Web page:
And with the rise of neoliberalism came an aversion to the politics and projects of the left, including its persistent support for the working class, its focus on rising income inequality, and its opposition to the entrenched free market consensus.
Foreign policy and war

Hillary Clinton's well-known hawkish inclinations are a huge worry for progressives.

Elizabeth Schulte writes in Hillary Clinton, Secretary of War Jacobin Aug 2016 (accessed 08/19/2016):

On most foreign policy decisions — including Libya, after the US turned against sometime-ally, sometime-enemy Muammar Qaddafi — Clinton was in favor of equally aggressive action, if not more so, than former Bush appointee [and Obama's Republican Secretary of Defense Robert] Gates. But Clinton and Obama got away with hawkish policies Bush never would have because they stuck to the language of “humanitarian intervention” and “liberation.”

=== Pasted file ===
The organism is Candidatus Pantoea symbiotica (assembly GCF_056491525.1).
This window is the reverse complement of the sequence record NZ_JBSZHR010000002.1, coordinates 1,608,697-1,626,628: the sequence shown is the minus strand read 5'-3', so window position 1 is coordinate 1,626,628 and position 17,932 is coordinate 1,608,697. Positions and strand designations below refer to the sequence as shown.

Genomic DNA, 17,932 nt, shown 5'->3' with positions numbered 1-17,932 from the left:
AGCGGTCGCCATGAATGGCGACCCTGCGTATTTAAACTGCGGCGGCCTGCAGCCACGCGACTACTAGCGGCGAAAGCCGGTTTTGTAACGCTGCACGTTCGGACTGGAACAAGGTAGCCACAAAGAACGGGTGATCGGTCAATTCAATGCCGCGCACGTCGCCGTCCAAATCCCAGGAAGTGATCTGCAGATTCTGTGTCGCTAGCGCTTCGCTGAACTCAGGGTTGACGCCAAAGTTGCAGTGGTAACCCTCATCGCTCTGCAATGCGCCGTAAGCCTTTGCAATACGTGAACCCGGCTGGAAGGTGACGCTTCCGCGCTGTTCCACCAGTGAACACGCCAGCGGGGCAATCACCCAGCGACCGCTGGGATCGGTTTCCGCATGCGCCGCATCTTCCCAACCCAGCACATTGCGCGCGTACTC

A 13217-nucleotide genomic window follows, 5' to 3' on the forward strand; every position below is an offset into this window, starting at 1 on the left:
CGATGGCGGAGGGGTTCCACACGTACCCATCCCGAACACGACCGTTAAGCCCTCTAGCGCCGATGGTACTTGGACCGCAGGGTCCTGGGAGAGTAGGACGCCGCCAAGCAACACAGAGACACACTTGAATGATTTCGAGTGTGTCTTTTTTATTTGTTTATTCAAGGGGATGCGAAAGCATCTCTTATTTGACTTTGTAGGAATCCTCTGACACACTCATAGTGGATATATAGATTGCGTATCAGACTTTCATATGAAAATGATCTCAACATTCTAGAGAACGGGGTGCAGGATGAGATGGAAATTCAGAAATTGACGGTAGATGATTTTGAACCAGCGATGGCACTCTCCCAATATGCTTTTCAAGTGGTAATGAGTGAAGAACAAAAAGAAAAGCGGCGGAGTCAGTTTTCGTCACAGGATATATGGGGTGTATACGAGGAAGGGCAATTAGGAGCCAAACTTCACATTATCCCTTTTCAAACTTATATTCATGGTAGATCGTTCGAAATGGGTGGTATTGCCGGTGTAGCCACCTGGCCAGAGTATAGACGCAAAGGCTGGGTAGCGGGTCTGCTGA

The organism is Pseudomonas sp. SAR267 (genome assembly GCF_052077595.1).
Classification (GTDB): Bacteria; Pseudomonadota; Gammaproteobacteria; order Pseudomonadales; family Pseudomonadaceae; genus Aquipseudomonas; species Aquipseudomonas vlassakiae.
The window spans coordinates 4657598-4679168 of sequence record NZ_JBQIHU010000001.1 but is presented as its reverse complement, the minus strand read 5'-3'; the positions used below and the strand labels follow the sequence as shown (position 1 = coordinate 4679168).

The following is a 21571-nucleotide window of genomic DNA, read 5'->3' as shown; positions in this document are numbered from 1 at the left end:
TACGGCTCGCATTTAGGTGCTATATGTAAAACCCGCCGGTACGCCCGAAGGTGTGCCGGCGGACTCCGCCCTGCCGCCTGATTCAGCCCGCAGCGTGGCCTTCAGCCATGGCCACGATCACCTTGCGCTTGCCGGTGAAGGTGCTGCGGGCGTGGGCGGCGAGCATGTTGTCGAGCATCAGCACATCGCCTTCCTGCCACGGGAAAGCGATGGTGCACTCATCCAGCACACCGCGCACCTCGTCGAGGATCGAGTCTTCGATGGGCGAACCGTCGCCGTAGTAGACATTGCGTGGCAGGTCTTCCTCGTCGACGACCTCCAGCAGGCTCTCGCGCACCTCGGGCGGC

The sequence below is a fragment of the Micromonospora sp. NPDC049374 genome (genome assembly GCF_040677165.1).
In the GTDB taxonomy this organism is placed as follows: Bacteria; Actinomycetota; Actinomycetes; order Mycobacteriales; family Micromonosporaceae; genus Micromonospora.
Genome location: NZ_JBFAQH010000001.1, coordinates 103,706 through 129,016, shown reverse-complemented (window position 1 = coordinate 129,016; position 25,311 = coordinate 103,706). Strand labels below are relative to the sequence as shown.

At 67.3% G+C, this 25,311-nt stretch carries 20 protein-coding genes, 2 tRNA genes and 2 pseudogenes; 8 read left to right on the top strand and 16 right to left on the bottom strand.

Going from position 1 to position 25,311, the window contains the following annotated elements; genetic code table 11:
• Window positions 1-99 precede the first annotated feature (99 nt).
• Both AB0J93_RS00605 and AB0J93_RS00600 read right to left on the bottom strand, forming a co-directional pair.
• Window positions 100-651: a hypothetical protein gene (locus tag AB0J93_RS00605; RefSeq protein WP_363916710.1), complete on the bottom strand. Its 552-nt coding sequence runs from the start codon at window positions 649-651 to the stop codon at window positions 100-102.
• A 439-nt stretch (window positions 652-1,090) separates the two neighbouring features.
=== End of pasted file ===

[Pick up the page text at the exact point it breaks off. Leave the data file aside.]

In Libya, Clinton argued for intervention against the backdrop of a popular uprising against a dictator. But the end game for the US was little different from the Bush Doctrine of unilateral regime change across the Middle East. Clinton helped assert the “right” of the US government to intervene in any country of its choosing, using the most brutal means possible to achieve its ends.
I'm not sure I would agree that the Bush Administration would not have gotten away with such things. Since, you know, it got away with invading Iraq - with Sen. Hillary Clinton's support.

Campaign Marketing and the Chance for a Mandate

Alex Wagner writes about the Clinton-Kaine campaign's worries about turnout in How Scared Do Clinton Voters Really Need to Be? The Atlantic 08/18/2016: